The moment I became aware of a series of comics written by Gerard Way of my chemical early twenties, there was never any danger of me being objective. I was going to love it, and I did. The show had some ludicrously large shoes to fill, and I was going to be equal parts indulgent lover and hyper critical fangirl – I am never above killing my darlings. But as I re-watch the series from tip to taint, I’m overwhelmed by how grateful I am for the show that’s been offered to us. After taking in the grander scheme the first time around, I am now noticing how carefully the story is woven throughout, the pipe being laid far out in advance of the clustercuss to come. And perhaps the greatest trick the devil plays on us is that while a lot happens in episode 4, all of it is now rooted in relationships and the characters, as they have been developed. Let’s take a look at the three biggest themes/developments of this episode, shall we?

Men and Their Secrets:

What we know – what no one else besides Pogo and Luther knows – is that Luther’s simian physique is the result of a mission gone wrong. He was effectively dead, and Hargreeves injected him with a serum that saved his life but made him part Martian gorilla. When Alison attempts to talk to Luther about what happened to him, he clams up. He cannot be open, even with the person he loves the most, because he is far too hung up on the notion of being Number One, the de facto leader and the embodiment of old school, conventional masculine ideals. Diego, meanwhile, is nurturing his own secret – that he turned Grace off as a sort of mercy kill, leaving Alison and Luther to believe that Cha-Cha and Hazel killed Grace. When he talks to Eudora, he retains his secrets, unwilling to be open with someone he cares about.

Diego functions best when he has a grudge, something to avenge. He would portray himself as a vigilante motivated by a desire to help people, but in reality, he just needs a mission. Any bad guy in a storm would do. Both Diego and Luther are bound to their own perceptions of what being a leader means, and they are so deeply invested in their pissing contests that they fail to really listen when an inebriated Five is trying to have an emotional conversation with them. Their inability to listen to him, to engage with him on a genuine, empathetic level makes them deaf to the very important information he is actually delivering to them. Poor Five is hopeless. Something the purpose driven little beast has not been up to this point. If Luther or Diego were able to truly focus on anything besides their competition, they would probably perceive that this is hugely important.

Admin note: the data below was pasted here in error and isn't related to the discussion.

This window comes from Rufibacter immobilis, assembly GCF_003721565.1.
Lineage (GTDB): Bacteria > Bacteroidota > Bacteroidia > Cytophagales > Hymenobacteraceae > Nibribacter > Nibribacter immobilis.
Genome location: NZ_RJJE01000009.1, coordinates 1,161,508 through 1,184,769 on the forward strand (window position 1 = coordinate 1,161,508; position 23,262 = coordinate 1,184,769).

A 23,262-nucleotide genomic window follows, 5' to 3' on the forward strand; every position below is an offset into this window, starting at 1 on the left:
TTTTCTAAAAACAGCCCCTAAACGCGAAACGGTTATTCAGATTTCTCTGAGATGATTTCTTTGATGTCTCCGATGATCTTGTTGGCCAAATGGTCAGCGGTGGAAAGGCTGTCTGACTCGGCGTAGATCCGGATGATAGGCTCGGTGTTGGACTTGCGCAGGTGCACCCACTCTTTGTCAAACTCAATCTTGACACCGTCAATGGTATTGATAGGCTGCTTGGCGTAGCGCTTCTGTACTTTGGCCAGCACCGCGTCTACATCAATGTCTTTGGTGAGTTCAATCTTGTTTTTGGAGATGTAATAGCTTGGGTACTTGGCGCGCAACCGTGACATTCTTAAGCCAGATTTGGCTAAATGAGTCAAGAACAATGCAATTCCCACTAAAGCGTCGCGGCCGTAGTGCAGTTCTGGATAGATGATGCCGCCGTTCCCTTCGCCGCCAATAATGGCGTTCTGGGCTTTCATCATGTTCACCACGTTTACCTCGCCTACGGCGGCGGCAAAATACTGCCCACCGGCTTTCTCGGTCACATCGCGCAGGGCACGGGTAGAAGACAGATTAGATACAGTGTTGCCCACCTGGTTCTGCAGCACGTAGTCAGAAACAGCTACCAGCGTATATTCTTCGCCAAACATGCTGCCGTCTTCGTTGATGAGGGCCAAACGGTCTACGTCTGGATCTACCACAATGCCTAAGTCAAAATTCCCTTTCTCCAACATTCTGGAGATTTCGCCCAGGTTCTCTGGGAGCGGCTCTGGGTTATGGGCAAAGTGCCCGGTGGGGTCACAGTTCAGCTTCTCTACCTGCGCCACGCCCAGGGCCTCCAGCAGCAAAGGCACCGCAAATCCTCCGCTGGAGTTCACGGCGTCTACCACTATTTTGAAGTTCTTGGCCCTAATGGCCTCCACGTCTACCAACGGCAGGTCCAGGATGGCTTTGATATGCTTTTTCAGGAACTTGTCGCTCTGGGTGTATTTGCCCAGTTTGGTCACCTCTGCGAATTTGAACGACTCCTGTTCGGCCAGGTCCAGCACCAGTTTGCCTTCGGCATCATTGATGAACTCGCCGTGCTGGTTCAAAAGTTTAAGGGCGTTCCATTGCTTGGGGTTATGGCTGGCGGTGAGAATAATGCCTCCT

Sisters Are Doing Things for Themselves

I’m not going to turn this into a rumination on the feminist undertones on the show (I want to – believe you me, but I have some self-control) but it would be remiss to not mention the pitch perfect portrayal of complicated female relationships and how difficult but redemptive they can be. Perhaps it is because I have both a biological and an in-law sister who I am very close with, but the loving and challenging bond between Vanya and Alison rings truest of all the relationships on the show to me. They get angry at each other, but are quick to forgive – eager, even – and open with and to each other. They want to share with each other and to know each other. In stark contrast to the brooding secrecy of Diego and Luther, Alison and Vanya actually speak to each other. So when Alison goes to Vanya’s apartment to see her and instead sees Leonard creeping around like a real weirdo, she of course tells Vanya. And Vanya tells Alison in turn that yes, maybe Leonard is weird, but he’s nice, and it’s a good feeling to be wanted. And Alison listens. She hears her.

And Then There’s Klaus!

Who isn’t a theme, exactly, but he is a whole damn mood. I argued last recap that he may be the hero of the show, and in this episode he moves even closer to that distinction. We see that as a child, Hargreeves locked him alone in a mausoleum for days, so that ghosts inundated him. Tied up and tortured by Hazel and Cha-Cha, Klaus is ultimately able to use the very thing he feared as a child, guided by Ben (stealth MVP of the season), to strike a blow at his captors. He tells Cha-Cha that Hazel allowed loved ones of the people they’ve assassinated to live and escape. He fractures their partnership. Klaus, who conforms to no aspect of toxic masculinity, is completely forgotten by Diego and Luther, to the extent that twice when someone tells them that they have their brother, they only think of Five. He does not fit their mold.

So Klaus saves himself, with his power and his wits. When Eudora checks out the shitty motel he’s being held in, he knocks his head against the table until she comes in and sets him free, escaping through the vent with the time travel briefcase in hand. Unfortunately, Eudora is not as fortunate and is merc-ed by Hazel and Cha-Cha. I would normally object to fridge-ing such a rad female character, if it weren’t for the show cleverly twisting it to reflect more deeply on Diego. It was his urging to play by his rules, try the vigilante life that led her to going in alone. And despite loving them, Diego is ultimately the reason the women he loves keep ending up dead.

A Couple of Stray Observations:

Leonard steals Vanya’s meds and throws them down the sink.

Not a ton of Five this episode, but him drunkenly snuggling Delores and vomiting in Luther’s arms is magnificent.

The next episode is simply titled “Number Five.” Get excited.

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